A Paulding County criminal defense lawyer knows that under O.C.G.A. § 40-1-1(33), any wheeled vehicle propelled by gas, steam or electricity that can be operated through its own power will likely fit the definition of a motor vehicle under Georgia's DUI law. To this end, a tractor has been held to be covered [Browning v. State, 207 Ga. App. 547, 428 S.E.2d 441 (1993)]; a go-cart will likely qualify [1969 Op. Att'y Gen. No. 69-194]; golf carts driven on a municipal trail system are within the purview of statute governing driving under the influence [Simmons v. State, 281 Ga. App. 252, 635 S.E.2d 849 (2006)]; and a motor scooter [1954-56 Op. Att'y Gen. p. 471]. Implicitly, this does not refer to a self-propelled vehicle. In 2003, Georgia passed some new DUI statutes applicable to electric “people movers” such as the Segway.
O.C.G.A. § 40-1-1 does not define actual physical control or three words individually, nor is this phrase defined. Regardless of this oversight, Georgia's courts have liberally interpreted this provision, when DUI cases are concerned.An admission of being drunk, attempting to move a car, and an open container inside the car is circumstantial evidence of control. Moore v. State, 281 Ga. App. 141, 635 S.E.2d 408 (2006). See, for example,Moss v. State, 194 Ga. App. 181, 390 S.E.2d 268 (1990).
The defendant must be driving or in actual physical control of a motor vehicle in order to support a charge of DUI; however, the defendant is not required to have actually committed any unsafe acts. Furthermore, the State is not required to prove that any person actually saw the defendant operate the motor vehicle if there is sufficient circumstantial evidence to support a conviction.
In Lewis v. State, 149 Ga. App. 181, 254 S.E.2d 142 (1979), the defendant was first observed in a ditch by a person who turned off the ignition and lights. A police officer later found him with the ignition and lights on, asleep or passed out. This was sufficient to constitute actual physical control. Accord, Phillips v. State, 185 Ga. App. 54, 363 S.E.2d 283 (1987) (asleep at wheel; lights on; engine running); Felchlin v. State, 159 Ga. App. 120, 282 S.E.2d 743 (1981) (the defendant's admission that he was going too fast to make curve was at least some evidence that he was driving vehicle which was found overturned); and Stephens v. State, 127 Ga. App. 416, 193 S.E.2d 870 (1972) (wreck where visible evidence showed that car left roadway; defendant was only person at the scene). The driver need not have steered the vehicle nor have the engine running. Savage v. State, 252 Ga. App. 251, 556 S.E.2d 176 (2001).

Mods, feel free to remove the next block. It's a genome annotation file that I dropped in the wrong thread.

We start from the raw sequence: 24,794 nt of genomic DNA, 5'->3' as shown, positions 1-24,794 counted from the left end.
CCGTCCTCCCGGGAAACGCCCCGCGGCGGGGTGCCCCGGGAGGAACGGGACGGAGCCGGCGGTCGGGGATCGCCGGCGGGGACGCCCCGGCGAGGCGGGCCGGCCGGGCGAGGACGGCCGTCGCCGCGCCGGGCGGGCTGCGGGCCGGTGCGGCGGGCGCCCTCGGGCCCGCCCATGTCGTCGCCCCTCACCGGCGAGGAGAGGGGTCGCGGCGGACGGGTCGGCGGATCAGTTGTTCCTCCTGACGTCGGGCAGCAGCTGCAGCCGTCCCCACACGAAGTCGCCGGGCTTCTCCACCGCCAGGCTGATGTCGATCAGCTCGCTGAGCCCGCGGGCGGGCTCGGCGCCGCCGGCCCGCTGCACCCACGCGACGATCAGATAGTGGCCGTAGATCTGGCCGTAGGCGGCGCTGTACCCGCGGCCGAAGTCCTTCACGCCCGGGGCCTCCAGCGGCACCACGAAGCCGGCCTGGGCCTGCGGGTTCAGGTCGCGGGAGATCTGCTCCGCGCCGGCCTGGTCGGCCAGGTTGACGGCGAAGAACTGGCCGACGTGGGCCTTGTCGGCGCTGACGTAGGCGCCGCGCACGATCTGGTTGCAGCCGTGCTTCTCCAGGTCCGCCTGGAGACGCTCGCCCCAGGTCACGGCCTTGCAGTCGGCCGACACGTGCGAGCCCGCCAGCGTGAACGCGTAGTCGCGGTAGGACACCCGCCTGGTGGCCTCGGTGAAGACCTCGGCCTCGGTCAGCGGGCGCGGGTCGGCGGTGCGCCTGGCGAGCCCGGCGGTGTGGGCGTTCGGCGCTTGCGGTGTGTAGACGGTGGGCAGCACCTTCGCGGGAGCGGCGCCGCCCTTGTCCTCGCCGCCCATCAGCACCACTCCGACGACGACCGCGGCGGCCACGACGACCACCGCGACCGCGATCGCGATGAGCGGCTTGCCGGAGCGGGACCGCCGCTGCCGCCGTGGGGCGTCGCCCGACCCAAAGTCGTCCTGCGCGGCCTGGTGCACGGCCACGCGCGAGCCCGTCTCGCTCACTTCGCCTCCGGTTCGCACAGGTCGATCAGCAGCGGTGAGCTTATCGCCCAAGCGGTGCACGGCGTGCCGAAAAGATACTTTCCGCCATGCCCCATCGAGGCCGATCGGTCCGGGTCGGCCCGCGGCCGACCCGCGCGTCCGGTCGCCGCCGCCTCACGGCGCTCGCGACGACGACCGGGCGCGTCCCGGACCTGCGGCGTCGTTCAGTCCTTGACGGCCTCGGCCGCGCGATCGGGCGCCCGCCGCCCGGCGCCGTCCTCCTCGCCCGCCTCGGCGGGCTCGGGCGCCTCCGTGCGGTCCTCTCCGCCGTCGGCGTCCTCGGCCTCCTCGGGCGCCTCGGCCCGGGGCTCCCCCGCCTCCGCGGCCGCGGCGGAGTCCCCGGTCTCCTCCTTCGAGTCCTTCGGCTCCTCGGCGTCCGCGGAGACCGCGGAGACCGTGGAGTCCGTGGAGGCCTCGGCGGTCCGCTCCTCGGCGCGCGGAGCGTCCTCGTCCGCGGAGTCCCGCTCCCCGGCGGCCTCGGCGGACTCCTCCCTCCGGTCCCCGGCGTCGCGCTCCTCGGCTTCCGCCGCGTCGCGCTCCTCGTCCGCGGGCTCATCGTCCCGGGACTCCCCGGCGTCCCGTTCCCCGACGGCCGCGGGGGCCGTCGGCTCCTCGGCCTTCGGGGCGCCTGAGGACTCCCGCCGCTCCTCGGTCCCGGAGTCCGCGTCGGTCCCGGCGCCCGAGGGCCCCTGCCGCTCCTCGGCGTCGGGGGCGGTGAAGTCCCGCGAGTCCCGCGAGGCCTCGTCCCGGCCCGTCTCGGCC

Even evidence that would normally be legally insufficient to support probable cause to arrest will suffice at the Georgia Court of Appeals. State v. Loy, 251 Ga. App. 721, 554 S.E.2d 800 (2001);Jenkins v. State, 223 Ga. App. 446, 478 S.E.2d 143 (1996). But see, D'Anna v. State, 201 Ga. App. 731, 412 S.E.2d 857 (1991) (because evidence of the defendant's driving the truck, was wholly circumstantial and defendant offered a reasonable hypothesis explaining his presence near the location of abandoned truck, improper admission of an in-custody inculpatory statement for the jury's consideration was probably contributing factor to the jury's guilty verdict, thus reversal of conviction was warranted).
Recent case law has opened the door for defense counsel to challenge (at a pre-trial motion hearing) the arresting officer's decision to make a custodial arrest for DUI. Hence, if you have the right set of facts and make an excellent record, you now have a better chance of winning the client's case on “insufficient evidence of impairment” grounds, relating to the arrest decision, than in a post-conviction appeal. See Ojemuyiwa v. State, 285 Ga. App. 617, 647 S.E.2d 598 (2007); Slayton v. State, 281 Ga. App. 650, 637 S.E.2d 67 (2006);Shaheed v. State, 270 Ga. App. 709, 607 S.E.2d 897 (2004); Allen v. State, 257 Ga. App. 246, 570 S.E.2d 683 (2002); State v. Batty, 259 Ga. App. 431, 577 S.E.2d 98 (2003); State v. Gray, 267 Ga. App. 753, 600 S.E.2d 626 (2004); State v. Ellison, 271 Ga. App. 898, 611 S.E.2d 129 (2005); State v. Bass, 273 Ga. App. 540, 615 S.E.2d 589 (2005); State v. Sanders, 274 Ga. App. 393, 617 S.E.2d 633 (2005).
Like most of Georgia case law, for every favorable appellate decision on an issue, there are are two or three atrocious appellate decisions. A series of frightening cases point to either questionable trial presentation by defense counsel or atrocious decisions by the Georgia Court of Appeals, or both:Austin v. State, 200 Ga. App. 91, 406 S.E.2d 500 (1991) (defendant was changing tire); Marsh v. State, 211 Ga. App. 751, 440 S.E.2d 478 (1994) (defendant carrying gas can to his inoperable car);Rojas v. State, 235 Ga. App. 524, 509 S.E.2d 72 (1998).
Contact a Paulding county criminal defense lawyer to see if they can meet their burden of proof on the elements of DUI.